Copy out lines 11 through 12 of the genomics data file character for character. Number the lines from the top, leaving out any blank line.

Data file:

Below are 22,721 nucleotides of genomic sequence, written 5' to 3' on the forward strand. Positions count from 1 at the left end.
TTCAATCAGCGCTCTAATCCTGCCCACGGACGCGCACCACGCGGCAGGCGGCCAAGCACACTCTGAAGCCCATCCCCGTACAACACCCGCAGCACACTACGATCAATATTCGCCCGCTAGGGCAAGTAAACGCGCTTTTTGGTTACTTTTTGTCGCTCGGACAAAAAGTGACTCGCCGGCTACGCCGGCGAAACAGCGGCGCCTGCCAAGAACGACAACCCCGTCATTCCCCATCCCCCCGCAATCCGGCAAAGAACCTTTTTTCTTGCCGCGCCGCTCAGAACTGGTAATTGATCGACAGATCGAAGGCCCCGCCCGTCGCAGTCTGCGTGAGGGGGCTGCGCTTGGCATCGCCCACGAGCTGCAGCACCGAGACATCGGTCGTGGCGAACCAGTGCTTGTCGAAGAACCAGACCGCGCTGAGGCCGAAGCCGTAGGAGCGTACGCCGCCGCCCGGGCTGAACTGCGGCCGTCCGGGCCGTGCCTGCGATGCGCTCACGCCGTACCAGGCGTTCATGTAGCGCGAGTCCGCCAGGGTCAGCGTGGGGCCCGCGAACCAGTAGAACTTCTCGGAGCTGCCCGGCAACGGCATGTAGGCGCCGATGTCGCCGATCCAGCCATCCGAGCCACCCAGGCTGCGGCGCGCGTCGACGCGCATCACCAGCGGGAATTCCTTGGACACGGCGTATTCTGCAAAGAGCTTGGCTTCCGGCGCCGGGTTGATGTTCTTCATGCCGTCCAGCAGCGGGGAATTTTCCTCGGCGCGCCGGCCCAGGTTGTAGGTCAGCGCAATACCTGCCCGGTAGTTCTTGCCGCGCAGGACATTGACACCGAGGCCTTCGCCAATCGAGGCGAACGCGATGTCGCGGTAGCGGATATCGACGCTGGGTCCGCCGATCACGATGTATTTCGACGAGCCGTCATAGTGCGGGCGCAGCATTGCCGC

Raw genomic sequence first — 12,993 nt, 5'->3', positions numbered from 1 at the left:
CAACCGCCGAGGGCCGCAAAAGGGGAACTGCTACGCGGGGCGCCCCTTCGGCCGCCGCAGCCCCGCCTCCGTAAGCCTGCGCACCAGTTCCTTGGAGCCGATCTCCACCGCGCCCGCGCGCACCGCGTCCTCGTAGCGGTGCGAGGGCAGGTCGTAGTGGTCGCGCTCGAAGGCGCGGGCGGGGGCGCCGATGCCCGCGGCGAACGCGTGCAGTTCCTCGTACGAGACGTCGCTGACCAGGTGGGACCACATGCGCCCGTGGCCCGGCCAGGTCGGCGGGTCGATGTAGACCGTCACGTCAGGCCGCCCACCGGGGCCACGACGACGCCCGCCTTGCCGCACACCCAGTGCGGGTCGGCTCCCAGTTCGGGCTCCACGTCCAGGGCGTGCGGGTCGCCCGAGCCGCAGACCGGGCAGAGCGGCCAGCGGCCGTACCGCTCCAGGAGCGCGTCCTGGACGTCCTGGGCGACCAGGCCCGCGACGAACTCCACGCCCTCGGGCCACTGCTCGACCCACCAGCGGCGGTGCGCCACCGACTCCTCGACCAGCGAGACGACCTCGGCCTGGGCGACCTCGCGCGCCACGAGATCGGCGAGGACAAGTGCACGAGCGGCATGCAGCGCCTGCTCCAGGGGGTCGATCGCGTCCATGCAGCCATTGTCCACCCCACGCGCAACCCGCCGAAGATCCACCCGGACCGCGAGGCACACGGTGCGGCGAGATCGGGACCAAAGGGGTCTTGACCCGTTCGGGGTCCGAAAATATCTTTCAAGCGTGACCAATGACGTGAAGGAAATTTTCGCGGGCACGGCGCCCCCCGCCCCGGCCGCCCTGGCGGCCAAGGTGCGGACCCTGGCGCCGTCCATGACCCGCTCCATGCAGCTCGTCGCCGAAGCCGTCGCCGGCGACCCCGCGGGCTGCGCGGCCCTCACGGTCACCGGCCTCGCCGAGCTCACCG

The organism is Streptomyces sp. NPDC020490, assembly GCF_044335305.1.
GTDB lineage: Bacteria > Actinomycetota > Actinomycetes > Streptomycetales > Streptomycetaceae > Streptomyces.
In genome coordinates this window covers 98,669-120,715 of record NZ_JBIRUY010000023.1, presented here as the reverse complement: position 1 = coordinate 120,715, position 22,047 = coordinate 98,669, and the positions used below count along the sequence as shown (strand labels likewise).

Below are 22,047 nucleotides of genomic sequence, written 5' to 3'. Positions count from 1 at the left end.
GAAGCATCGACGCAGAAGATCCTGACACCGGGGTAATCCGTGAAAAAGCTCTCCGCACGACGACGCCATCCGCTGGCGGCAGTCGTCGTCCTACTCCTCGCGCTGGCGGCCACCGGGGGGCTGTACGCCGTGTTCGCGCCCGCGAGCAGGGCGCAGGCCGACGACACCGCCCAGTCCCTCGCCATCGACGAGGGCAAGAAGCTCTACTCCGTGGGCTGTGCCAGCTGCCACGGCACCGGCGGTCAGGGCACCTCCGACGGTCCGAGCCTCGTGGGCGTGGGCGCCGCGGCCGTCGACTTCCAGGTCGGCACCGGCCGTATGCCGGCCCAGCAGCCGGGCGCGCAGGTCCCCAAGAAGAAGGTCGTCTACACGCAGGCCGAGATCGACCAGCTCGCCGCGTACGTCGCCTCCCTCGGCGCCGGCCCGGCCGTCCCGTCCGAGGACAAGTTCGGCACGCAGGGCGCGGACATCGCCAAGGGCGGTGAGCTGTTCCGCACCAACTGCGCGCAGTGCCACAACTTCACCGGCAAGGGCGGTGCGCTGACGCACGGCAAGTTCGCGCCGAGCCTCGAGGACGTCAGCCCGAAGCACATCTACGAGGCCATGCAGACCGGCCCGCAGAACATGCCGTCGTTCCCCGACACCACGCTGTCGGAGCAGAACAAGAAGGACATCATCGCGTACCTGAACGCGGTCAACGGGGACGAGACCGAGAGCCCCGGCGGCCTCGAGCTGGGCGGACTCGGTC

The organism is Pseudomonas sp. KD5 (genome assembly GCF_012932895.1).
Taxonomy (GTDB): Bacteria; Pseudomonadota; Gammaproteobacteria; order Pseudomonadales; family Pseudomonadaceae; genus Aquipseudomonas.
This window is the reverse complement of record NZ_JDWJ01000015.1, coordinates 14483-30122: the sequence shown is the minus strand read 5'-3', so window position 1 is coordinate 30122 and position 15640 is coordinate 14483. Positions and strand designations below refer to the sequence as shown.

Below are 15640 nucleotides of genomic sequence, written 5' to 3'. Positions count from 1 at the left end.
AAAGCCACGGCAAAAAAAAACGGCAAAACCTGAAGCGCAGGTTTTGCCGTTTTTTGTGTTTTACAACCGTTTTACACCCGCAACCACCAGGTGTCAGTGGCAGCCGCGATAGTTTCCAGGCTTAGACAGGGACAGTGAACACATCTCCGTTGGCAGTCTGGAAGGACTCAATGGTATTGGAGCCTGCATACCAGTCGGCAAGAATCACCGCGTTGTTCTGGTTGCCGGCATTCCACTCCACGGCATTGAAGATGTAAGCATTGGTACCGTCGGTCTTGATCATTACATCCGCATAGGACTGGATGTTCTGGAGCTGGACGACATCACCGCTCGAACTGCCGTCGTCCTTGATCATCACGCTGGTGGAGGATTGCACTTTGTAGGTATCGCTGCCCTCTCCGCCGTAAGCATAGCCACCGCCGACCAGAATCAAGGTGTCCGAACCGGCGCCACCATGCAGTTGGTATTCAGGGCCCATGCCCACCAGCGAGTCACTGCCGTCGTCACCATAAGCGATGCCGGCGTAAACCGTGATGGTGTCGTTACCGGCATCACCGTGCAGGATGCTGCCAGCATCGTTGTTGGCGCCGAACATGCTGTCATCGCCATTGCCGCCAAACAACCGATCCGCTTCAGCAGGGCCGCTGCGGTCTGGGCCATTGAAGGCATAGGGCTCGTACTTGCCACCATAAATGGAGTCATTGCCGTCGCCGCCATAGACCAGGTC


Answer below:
Taxonomy (GTDB): Bacteria; Pseudomonadota; Gammaproteobacteria; order Pseudomonadales; family Pseudomonadaceae; genus Aquipseudomonas.
This window is the reverse complement of record NZ_JDWJ01000015.1, coordinates 14483-30122: the sequence shown is the minus strand read 5'-3', so window position 1 is coordinate 30122 and position 15640 is coordinate 14483. Positions and strand designations below refer to the sequence as shown.